Dollar rebounds as Powell commits to fighting inflation

The dollar index gained on Friday after Federal Reserve Chair Jerome Powell adopted a hawkish tone to battling inflation, but did not settle the debate on how large a rate increase is likely at the U.S. central bank’s September meeting.

The U.S. economy will need tight monetary policy “for some time” before inflation is under control, which means slower growth, a weaker job market and “some pain” for households and businesses, Powell said on Friday in remarks that warned there is no quick cure for fast rising prices.

“The hope of a dovish pivot was squashed, at least for now. Powell needs to see more than just one month of improving inflation data and he made it clear that continued tightening is the path he will take,” said Ryan Detrick, chief market strategist at Carson Group.

Powell gave no indication of how high interest rates might rise before the Fed is finished, only that they will move as high as needed as it seeks to bring down inflation to its 2% target.

“I think overall the Fed chairman was really hawkish, but not above and beyond what had been priced in and I think the jury is still out on whether or not we see a 50 or 75 basis point rate hike next month,” said Joe Manimbo, senior market analyst at Convera in Washington.

Jobs and inflation data for August that will be released before the Fed’s Sept. 20-21 meeting will now be key to the size of the Fed’s next rate increase, Manimbo added.

The dollar index rose to 108.78, up 0.30% on the day, after earlier falling as low as 107.54. It is down from a five-week high of 109.27 on Tuesday and is holding below a 20-year high of 109.29 reached on July 14.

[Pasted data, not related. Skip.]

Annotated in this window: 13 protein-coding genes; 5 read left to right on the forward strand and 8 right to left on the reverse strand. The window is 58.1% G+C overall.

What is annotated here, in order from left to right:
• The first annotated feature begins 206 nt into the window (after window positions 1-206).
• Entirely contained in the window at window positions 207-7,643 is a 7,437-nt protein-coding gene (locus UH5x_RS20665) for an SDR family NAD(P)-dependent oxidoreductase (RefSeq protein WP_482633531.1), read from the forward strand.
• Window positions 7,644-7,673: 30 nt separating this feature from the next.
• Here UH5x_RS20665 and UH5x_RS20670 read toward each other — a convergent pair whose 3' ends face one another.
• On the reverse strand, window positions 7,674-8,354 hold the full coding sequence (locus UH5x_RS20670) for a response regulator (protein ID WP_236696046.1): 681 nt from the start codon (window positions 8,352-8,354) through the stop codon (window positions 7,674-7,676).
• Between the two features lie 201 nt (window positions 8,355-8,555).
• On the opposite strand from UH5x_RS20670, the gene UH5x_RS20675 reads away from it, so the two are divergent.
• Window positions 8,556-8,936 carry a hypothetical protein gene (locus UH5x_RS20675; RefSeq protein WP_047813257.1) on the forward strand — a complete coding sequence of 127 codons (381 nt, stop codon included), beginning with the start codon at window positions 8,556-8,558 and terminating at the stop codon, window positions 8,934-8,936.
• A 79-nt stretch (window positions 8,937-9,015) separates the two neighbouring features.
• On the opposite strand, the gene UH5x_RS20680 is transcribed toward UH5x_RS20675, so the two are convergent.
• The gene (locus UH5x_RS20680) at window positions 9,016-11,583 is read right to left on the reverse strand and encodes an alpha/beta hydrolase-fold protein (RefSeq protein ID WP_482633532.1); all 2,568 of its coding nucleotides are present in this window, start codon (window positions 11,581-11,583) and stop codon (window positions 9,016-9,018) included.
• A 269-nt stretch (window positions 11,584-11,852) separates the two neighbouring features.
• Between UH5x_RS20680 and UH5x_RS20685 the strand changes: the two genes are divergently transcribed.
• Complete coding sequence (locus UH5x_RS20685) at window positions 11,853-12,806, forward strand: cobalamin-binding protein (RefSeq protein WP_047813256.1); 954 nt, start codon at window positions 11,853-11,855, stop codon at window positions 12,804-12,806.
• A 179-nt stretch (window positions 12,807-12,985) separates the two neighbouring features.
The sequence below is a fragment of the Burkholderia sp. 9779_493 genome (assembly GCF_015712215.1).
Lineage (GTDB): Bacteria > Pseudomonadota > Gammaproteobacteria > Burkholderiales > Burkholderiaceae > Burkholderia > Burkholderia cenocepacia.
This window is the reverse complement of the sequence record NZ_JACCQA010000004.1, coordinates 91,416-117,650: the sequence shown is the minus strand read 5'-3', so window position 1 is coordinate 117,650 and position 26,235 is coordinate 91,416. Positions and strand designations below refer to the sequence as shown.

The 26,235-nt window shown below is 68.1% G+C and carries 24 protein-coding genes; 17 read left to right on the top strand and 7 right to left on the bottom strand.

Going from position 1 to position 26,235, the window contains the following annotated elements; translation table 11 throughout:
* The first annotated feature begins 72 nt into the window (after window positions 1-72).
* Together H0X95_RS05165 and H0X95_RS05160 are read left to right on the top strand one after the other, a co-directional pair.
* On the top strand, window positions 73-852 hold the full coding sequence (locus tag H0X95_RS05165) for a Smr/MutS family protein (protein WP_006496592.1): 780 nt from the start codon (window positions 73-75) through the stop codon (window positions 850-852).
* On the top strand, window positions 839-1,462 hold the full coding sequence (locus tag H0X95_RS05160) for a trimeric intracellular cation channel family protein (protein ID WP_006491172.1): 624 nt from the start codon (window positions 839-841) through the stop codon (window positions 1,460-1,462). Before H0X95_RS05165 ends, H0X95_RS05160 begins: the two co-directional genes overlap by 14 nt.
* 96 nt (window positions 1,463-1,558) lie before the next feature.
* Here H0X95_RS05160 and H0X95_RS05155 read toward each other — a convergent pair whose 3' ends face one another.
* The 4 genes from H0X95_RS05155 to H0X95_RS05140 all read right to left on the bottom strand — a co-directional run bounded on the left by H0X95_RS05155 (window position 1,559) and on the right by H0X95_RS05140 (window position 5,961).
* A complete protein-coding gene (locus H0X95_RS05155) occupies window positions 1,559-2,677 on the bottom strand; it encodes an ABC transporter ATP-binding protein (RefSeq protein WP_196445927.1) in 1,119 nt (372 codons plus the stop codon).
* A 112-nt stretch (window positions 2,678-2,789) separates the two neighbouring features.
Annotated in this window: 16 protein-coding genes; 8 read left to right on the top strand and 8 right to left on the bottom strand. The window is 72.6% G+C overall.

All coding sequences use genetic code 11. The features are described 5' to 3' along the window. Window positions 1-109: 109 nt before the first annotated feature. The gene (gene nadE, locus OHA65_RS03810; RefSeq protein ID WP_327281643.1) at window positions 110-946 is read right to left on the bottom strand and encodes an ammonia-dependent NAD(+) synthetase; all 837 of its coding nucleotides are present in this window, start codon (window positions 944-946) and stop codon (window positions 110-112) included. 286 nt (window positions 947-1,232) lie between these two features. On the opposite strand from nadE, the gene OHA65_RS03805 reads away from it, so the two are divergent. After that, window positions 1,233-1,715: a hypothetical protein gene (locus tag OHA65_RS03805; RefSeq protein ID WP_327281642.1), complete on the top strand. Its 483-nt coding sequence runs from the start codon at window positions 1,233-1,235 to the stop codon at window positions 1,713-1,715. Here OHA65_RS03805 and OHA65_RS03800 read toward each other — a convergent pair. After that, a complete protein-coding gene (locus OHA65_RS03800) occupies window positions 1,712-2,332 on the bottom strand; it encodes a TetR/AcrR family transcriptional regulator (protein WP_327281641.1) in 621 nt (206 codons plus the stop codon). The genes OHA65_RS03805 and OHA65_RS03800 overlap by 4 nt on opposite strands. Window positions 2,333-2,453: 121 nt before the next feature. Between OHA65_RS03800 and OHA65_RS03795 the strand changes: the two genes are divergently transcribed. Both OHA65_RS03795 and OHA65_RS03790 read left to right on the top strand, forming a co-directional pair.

The euro dipped 0.07% to $0.9963. It has bounced from a 20-year low of $0.99005 on Tuesday. The dollar also gained 0.66% against the Japanese yen to 137.39.

The dollar dropped earlier on Friday after data showed that U.S. consumer spending barely rose in July as a drop in gasoline prices weighed on receipts at service stations, and that monthly inflation slowed down considerably.

Other data on Friday showed that U.S. consumer sentiment improved further in August and households’ near-term inflation expectations fell to an eight-month low.

Atlanta Fed President Raphael Bostic said on Friday that with data showing U.S. inflation is slowing, he is “leaning” toward supporting a 50 basis point rate hike in September on the way toward getting the policy rate to 3.5% to 3.75% by year end.

Fed funds futures traders are pricing in a 60% chance of a Fed rate hike of another 75 basis points at its September meeting, compared with 45% before Powell’s comments, and a 40% probability of a 50 basis points increase.

The euro briefly hit a session high against the greenback earlier on Friday after Reuters reported that some European Central Bank policymakers want to discuss a 75 basis points interest rate hike at the September policy meeting, even if recession risks loom, as the inflation outlook is deteriorating.

Klaas Knot, a member of the European Central Bank’s governing council, said in an interview with Dutch national broadcaster NOS on Friday that he favours large interest rate hikes to tame inflation.

Sterling also slipped after a regulator said that British energy bills will jump 80% to an average of 3,549 pounds ($4,188) a year from October, plunging millions of households into fuel poverty and businesses into jeopardy unless the government steps in.

The British pound fell 0.80% to $1.1742.